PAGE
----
Regular Expressions (Java pattern syntax): Need a transform recipe for a tab delimited file

Techies,
 I want to transform these 2 sample lines in a tab delimited file:

77785027532971      02/05/2017      G7FD20D37B77
77785027533003      02/06/2017      G74420D29220

into 3 separate variable values (@EmpId, @StartDate, @Cube) which will later be written to a database. The end values will need to to look like this:

77785027532971
2017-02-05
G7FD20D37B77

How would I transform this using a regular expression (java pattern) ?
Paula DiTalloIntegration developerAsked:
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CEHJCommented:
You're able to do this in a Unix-based OS?
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Hanno P.S.IT Consultant and Infrastructure ArchitectCommented:
sed should do?
field #1 is the EmpId consisting of any numbers [0-9]* , delimited by tab \t
field #2 is the Month .. (2 charaters), delimited by /
field #3 is the Day .. (2 charaters), delimited by /
field #4 is the Year .... (4 characters), delimited by tab \t
field #5 is everything after the second tab)

The matching part is (white space added for readability only):
  ^   [0-9]*  \t  ..   /  ..  /  ....  \t   .*
To store parts in numbered field variables, "(" and ")" are being used. Don't forget to mask these with "\":
  ^\([0-9]*\)\t\(..\)/\(..\)/....\)\t\(.*\)
sed -e 's!^\([0-9]*\)\t\(..\)/\(..\)/....\)\t\(.*\)!\1\t\4-\2-\3\t\5!' 

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Rgonzo1971Commented:
Hi,

pls try
import java.util.regex.Matcher;
import java.util.regex.Pattern;

final String regex = "^(\\d*)\\t(\\d{2})\\/(\\d{2})\\/(\\d{4})\\t(.*)";
final String string = "77785027532971	02/05/2017	G7FD20D37B77\n"
	 + "77785027533003	02/06/2017	G74420D29220";
final String subst = "\\1\\t\\4-\\2-\\3\\t\\5";

final Pattern pattern = Pattern.compile(regex, Pattern.MULTILINE);
final Matcher matcher = pattern.matcher(string);

// The substituted value will be contained in the result variable
final String result = matcher.replaceAll(subst);

System.out.println("Substitution result: " + result);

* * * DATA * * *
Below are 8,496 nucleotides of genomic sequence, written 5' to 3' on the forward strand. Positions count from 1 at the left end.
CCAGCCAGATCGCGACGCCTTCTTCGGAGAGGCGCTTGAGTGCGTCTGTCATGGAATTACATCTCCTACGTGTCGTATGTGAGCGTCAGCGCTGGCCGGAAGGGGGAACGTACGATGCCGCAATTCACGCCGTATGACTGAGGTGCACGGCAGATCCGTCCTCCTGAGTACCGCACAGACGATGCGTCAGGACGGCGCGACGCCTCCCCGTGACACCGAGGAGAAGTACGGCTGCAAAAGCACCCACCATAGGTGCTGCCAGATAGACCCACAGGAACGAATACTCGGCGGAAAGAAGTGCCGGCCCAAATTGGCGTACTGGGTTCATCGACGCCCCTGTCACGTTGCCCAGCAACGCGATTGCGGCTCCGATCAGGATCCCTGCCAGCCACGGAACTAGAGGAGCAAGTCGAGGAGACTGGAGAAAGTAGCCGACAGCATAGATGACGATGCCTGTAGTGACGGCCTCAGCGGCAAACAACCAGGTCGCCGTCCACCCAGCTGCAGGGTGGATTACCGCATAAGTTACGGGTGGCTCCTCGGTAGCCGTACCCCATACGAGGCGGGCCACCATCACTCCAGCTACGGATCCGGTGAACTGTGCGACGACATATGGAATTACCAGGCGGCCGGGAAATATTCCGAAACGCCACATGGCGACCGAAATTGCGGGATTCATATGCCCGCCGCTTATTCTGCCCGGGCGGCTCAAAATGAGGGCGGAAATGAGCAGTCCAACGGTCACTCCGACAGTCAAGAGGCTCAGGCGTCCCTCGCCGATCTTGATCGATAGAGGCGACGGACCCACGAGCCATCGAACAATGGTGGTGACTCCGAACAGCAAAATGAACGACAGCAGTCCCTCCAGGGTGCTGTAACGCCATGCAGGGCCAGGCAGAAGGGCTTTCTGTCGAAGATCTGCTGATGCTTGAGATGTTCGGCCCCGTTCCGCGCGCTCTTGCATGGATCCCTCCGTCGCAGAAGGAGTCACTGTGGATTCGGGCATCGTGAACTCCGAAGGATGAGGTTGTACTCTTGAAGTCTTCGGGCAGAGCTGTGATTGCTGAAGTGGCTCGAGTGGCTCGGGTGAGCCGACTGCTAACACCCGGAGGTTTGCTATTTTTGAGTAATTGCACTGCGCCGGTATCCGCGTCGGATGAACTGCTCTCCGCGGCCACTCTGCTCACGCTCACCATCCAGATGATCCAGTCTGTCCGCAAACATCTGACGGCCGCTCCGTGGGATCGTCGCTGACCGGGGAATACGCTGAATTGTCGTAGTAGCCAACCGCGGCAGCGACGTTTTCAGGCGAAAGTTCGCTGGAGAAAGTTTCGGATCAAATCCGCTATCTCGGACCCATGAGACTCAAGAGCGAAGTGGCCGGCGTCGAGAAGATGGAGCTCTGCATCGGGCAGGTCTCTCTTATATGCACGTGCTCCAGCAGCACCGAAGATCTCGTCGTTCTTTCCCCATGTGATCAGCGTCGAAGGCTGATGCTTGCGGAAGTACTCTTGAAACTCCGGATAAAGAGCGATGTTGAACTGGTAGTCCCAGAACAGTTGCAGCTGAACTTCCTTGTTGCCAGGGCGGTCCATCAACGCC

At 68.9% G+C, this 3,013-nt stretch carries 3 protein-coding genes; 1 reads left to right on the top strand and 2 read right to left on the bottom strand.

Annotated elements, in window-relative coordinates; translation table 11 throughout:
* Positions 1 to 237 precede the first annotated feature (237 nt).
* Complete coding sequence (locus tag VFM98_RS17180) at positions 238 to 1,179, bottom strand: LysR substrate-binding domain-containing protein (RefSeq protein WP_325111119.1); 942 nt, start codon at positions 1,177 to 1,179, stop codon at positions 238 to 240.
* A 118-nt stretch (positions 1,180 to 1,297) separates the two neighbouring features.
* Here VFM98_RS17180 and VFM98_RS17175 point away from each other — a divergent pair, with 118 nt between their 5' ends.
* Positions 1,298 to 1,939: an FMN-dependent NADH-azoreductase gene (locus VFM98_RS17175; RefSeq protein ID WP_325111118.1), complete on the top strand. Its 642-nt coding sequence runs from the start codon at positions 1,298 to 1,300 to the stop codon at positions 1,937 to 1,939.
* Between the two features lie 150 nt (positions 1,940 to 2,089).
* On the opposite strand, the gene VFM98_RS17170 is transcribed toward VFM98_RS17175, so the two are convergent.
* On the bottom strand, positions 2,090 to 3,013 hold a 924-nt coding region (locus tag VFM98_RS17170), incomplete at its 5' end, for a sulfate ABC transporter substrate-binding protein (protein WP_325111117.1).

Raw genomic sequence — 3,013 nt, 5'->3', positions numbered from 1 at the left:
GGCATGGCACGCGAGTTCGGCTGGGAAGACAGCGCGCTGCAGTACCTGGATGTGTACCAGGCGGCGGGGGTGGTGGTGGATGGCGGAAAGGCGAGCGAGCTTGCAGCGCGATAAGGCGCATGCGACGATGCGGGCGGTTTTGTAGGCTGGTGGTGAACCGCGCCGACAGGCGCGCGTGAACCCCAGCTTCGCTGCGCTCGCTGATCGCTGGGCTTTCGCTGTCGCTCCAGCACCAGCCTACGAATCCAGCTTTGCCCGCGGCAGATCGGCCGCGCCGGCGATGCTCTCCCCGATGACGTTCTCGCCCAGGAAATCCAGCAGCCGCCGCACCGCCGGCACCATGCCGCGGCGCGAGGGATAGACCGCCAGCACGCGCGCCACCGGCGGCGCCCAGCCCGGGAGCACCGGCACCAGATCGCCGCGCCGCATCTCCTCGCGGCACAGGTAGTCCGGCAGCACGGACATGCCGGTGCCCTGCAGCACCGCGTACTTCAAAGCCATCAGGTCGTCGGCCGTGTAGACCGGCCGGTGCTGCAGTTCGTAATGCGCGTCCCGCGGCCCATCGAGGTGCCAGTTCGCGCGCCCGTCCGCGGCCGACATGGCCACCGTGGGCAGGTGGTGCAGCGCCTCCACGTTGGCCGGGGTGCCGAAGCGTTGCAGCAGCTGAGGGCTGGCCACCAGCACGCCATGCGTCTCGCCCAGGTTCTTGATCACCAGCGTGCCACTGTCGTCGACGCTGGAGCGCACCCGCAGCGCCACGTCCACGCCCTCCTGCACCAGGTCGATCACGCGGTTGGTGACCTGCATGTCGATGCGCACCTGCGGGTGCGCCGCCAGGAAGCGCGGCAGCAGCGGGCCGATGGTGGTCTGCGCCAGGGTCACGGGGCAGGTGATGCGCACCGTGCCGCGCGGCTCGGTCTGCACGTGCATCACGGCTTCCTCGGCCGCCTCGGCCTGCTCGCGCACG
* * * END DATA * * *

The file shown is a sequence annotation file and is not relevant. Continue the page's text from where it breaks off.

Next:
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REgards
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Hanno P.S.IT Consultant and Infrastructure ArchitectCommented:
Sorry, found typo: opening \( missing. Should read
sed -e 's!^\([0-9]*\)\t\(..\)/\(..\)/\(....\)\t\(.*\)!\1\t\4-\2-\3\t\5!'

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Rgonzo1971Commented:
Splitting the result into array
import java.util.regex.Matcher;
import java.util.regex.Pattern;

final String regex = "^(\\d*)\\t(\\d{2})\\/(\\d{2})\\/(\\d{4})\\t(.*)";
final String string = "77785027532971	02/05/2017	G7FD20D37B77\n"
	 + "77785027533003	02/06/2017	G74420D29220";
final String subst = "\\1\\t\\4-\\2-\\3\\t\\5";

final Pattern pattern = Pattern.compile(regex, Pattern.MULTILINE);
final Matcher matcher = pattern.matcher(string);

// The substituted value will be contained in the result variable
final String result = matcher.replaceAll(subst);

System.out.println("Substitution result: " + result);
String[] ResItems = result.split("\\t");

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CEHJCommented:
awk -F'[\t/]' '{ printf("%s\n%s-%s-%s\n%s\n",$1,$4,$2,$3,$5); }' oldfile.csv >newfile.csv

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And that's your whole file processed into 'newfile.csv'
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Paula DiTalloIntegration developerAuthor Commented:
RGonzo,

Thanks so much for looking at this.  Here's what I'm seeing when testing
https://www.freeformatter.com/java-regex-tester.html#ad-output

ResultsTestingRegExPatternMatches
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Paula DiTalloIntegration developerAuthor Commented:
CEH,
Yes, Linux--however, I am using a tool called Apache NiFi as the dataflow.  NiFi's default is the Java Regular Expression.
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CEHJCommented:
That web form cannot contain tab characters so what you're attempting to do won't work
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Hanno P.S.IT Consultant and Infrastructure ArchitectCommented:
Unix shell, sed, awk and Java use different regex formats.
Even grep (grep, egrep, fgrep) use different regex'
Therefore: A sed regex is not equivalent to a Java regex.
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CEHJCommented:
It might let you embed them escaped, so try

77785027532971\t02/05/2017\tG7FD20D37B77

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Paula DiTalloIntegration developerAuthor Commented:
Experts,

Thanks regarding the online web testing with tabs--

CEHJ,
I think you're on to something with awk. It looks like dealing with tabs may be somewhat problematic. It may be easier in the long run to transform the file as replacing tabs with commas.
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CEHJCommented:
It looks like dealing with tabs may be somewhat problematic.
Certainly if you're dealing with GUIs, tabs will be difficult

sed -r 's/\t+/,/g' foo.csv

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Once you're happy that works, add the -i flag to edit it inline
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CEHJCommented:
:)
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Hanno P.S.IT Consultant and Infrastructure ArchitectCommented:
Interesting: The "accepted solution" is in no way an answer to the original question.
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CEHJCommented:
Yes, maybe you meant to choose THIS Paula?
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